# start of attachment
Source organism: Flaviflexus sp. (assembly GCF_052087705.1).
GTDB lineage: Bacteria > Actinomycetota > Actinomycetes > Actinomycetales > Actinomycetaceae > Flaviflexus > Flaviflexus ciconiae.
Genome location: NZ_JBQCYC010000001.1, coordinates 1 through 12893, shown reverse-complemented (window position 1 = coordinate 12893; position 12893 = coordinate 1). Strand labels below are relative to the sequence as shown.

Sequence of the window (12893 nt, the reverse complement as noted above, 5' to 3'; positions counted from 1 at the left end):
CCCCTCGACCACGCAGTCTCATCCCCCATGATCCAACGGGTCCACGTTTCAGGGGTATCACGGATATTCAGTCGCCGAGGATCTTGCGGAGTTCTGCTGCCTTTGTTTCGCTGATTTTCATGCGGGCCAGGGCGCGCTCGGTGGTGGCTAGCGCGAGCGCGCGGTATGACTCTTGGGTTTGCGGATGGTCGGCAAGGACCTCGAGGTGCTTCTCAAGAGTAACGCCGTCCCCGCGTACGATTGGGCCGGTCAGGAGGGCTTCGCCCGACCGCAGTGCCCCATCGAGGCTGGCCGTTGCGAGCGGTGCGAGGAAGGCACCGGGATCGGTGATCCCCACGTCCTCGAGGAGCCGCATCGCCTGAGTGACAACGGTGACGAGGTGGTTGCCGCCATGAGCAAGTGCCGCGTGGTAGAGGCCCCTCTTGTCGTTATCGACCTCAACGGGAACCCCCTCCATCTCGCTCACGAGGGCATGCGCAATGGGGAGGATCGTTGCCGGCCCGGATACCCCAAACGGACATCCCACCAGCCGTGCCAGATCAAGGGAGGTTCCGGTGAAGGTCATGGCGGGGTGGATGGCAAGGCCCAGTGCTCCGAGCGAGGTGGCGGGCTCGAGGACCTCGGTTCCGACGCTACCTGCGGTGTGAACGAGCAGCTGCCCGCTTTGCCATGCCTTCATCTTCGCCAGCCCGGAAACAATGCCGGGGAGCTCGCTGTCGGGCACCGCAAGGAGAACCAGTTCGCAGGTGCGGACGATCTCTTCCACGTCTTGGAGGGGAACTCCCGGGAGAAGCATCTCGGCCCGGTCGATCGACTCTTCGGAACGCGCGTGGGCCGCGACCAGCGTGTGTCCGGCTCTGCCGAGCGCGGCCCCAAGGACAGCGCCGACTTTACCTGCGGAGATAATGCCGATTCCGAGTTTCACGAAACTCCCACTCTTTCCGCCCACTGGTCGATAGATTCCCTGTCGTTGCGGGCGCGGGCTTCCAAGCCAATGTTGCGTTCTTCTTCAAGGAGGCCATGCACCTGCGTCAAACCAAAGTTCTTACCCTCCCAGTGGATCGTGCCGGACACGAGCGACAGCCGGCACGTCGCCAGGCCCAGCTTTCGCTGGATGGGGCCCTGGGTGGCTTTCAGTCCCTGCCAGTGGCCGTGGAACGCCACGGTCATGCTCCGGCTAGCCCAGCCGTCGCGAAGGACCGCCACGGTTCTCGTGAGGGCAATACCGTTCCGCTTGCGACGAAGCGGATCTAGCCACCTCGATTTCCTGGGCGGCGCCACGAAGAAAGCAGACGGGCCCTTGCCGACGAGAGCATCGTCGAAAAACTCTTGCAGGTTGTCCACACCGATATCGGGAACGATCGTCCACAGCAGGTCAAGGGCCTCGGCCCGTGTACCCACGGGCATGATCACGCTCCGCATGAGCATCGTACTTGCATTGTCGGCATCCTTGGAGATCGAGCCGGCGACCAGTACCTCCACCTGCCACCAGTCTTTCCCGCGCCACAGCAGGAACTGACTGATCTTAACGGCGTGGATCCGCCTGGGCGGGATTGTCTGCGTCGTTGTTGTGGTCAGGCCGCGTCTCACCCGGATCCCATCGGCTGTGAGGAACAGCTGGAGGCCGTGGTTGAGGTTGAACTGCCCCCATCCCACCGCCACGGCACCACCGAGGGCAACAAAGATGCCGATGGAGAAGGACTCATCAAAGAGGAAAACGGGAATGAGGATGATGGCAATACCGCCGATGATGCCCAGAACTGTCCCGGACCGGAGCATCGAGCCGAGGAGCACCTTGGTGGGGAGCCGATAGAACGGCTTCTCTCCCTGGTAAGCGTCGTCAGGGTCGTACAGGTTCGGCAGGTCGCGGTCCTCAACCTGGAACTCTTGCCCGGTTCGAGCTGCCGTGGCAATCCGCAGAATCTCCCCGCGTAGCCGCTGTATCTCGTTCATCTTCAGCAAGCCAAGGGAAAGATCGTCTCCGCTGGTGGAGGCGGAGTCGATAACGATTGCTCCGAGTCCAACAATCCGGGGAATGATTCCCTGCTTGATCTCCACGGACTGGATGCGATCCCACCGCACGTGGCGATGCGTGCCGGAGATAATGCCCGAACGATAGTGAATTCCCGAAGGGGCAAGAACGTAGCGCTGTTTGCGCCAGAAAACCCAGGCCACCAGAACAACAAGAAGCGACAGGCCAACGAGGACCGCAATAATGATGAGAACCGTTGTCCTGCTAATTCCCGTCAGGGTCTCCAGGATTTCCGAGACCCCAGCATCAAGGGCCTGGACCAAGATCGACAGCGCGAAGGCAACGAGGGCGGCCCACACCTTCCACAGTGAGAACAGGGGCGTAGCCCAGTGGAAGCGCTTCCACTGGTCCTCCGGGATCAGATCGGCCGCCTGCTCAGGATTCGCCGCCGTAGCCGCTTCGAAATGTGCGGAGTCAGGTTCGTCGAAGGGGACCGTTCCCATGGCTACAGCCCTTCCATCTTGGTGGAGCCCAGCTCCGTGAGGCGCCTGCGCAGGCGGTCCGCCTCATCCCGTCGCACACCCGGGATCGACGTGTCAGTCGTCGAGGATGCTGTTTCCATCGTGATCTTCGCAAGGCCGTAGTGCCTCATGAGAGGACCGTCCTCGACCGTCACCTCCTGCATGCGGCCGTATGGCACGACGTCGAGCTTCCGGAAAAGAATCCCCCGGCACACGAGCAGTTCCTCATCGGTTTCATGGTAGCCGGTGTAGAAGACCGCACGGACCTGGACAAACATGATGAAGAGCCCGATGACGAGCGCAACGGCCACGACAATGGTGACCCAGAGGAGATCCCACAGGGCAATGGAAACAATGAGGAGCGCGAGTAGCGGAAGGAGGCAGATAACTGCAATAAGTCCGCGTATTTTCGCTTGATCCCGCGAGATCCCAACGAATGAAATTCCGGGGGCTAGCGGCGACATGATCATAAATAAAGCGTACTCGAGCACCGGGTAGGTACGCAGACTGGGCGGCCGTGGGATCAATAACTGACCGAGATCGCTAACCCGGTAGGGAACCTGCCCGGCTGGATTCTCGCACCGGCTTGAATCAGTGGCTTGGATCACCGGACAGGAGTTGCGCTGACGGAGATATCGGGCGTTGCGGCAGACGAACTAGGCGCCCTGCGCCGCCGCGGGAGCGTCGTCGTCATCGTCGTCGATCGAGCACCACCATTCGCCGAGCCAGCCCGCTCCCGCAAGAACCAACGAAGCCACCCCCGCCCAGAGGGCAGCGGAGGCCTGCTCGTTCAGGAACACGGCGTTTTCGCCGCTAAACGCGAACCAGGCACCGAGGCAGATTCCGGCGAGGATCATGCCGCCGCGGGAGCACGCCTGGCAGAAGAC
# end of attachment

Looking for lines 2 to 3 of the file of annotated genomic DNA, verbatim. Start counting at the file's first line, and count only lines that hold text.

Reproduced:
GTDB lineage: Bacteria > Actinomycetota > Actinomycetes > Actinomycetales > Actinomycetaceae > Flaviflexus > Flaviflexus ciconiae.
Genome location: NZ_JBQCYC010000001.1, coordinates 1 through 12893, shown reverse-complemented (window position 1 = coordinate 12893; position 12893 = coordinate 1). Strand labels below are relative to the sequence as shown.